Going down: unemployment falls to lowest point in almost three decades

High ho, it’s off work to work we go. Unemployment has fallen to its lowest point since the end of 1990. Wojciech Olkuśnik/PAP

The unemployment rate has fallen to its lowest level since September 1990 despite fears of an economic slowdown in Europe.

Unemployment dropped to 5.1 percent at the end of September, the lowest it has been in almost 30 years. The low comes amid global fears of an economic slowdown but the Polish economy has continued to surprise economic experts. This year has seen many of the international rating agencies revise their estimates on Poland owing to strong GDP figures, and good trade and unemployment numbers.

Morawiecki said the government plans “to eliminate the phenomenon of permanent, structural unemployment once and for all.Mateusz Marek/PAP

"The unemployment rate in September this year amounted to 5.1 percent according to @MRPiPS_GOV_PL,” tweeted Mateusz Morawiecki, the prime minister, in reaction to the news. “This is the lowest level in 30 years. The goal of our inclusive development policy is to eliminate the phenomenon of permanent, structural unemployment once and for all."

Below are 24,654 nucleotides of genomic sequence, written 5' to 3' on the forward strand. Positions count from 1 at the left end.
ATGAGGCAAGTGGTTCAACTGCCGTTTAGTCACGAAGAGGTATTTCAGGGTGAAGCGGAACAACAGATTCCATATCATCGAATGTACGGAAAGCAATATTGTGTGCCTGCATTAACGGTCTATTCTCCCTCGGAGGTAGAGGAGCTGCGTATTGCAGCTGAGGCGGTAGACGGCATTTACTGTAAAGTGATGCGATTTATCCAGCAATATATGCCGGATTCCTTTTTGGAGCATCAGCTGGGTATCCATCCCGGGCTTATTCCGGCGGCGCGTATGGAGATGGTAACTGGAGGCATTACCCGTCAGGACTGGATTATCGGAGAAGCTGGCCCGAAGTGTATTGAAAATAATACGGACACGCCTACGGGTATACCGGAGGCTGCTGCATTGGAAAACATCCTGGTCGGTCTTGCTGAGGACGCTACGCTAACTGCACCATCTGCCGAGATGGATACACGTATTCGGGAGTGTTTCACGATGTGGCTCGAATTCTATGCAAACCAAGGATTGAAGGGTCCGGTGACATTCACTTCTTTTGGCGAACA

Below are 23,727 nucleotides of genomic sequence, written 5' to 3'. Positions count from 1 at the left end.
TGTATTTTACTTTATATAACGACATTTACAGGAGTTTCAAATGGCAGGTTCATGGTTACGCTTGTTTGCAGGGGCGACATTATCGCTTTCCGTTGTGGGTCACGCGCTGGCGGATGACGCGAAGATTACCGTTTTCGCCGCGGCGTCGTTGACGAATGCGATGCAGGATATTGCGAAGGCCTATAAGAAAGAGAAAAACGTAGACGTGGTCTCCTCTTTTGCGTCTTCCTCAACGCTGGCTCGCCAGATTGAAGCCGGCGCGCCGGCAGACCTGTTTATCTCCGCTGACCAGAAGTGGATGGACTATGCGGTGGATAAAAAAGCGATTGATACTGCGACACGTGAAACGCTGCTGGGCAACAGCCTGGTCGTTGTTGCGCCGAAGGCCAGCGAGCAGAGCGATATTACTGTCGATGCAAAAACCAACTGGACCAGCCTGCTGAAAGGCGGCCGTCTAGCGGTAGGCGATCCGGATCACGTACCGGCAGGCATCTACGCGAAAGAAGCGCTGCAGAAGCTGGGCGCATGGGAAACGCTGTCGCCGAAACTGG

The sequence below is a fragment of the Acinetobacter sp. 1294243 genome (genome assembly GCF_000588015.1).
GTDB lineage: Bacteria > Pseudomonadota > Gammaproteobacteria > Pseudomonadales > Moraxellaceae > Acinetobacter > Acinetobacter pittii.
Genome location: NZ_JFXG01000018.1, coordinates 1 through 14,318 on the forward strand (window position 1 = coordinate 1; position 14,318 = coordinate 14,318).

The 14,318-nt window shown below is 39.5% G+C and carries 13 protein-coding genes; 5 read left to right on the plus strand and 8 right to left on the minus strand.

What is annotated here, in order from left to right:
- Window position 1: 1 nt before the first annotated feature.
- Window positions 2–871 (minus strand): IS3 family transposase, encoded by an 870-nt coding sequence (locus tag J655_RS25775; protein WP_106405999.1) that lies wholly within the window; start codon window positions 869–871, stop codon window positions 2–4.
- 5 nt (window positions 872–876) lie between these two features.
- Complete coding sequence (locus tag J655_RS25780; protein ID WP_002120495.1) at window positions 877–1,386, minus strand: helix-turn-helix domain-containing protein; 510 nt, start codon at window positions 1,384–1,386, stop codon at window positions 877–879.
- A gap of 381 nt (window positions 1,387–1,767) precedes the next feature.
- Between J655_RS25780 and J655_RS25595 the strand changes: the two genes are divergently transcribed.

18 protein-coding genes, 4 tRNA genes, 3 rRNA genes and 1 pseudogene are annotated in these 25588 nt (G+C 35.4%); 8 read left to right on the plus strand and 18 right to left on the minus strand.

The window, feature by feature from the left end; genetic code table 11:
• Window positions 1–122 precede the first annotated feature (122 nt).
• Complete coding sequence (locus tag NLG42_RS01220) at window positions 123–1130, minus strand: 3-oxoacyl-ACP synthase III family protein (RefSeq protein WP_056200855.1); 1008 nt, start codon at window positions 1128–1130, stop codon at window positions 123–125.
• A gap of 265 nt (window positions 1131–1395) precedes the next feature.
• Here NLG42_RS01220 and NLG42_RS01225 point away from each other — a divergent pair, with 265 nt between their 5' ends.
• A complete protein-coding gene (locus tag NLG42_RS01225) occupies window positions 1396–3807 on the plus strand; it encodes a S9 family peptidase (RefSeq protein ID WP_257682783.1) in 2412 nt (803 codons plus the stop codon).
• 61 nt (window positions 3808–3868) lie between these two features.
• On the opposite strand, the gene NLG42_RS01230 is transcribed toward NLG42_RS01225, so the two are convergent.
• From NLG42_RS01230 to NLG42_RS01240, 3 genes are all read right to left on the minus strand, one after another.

Currently Greece has the highest unemployment rate in the EU with 16.9 percent while the Czech Republic has the lowest with only 2.1 percent.

“We are very happy that there are fewer and fewer unemployed in the registers of the labour offices,” said Bożena Borys-Szopa.Andrzej Grygiel/PAP

The 5.1-percent low shows have far the country has come since the period of between 2002 and 2004 when it experienced unemployment of over 20 percent, with a high of 20.7 percent being recorded in February 2003.

By 2008 the unemployment rate had been as low 8.8 percent but as the global financial crisis hit it began to rise again. Even though Poland did not fall into recession unemployment peaked at just above 14 percent in early 2013.

The lowest unemployment rate is found in the Wielkopolskie Voivodship at 2.8 percent while the highest unemployment rate is found in the Warmian-Masurian Voivodship, at 8.5 percent.

Unemployment rate in Poland. Source: GUS.Wiklol/Creative Commons licence/

 “We are very happy that there are fewer and fewer unemployed in the registers of the labour offices,” said Bożena Borys-Szopa, head of the Ministry of Family, Labour and Social Policy. “The reason we are so happy is that this year's fall in the number of unemployed in September was stronger than in the same period last year. This is a sign that the labour market is still in good shape.”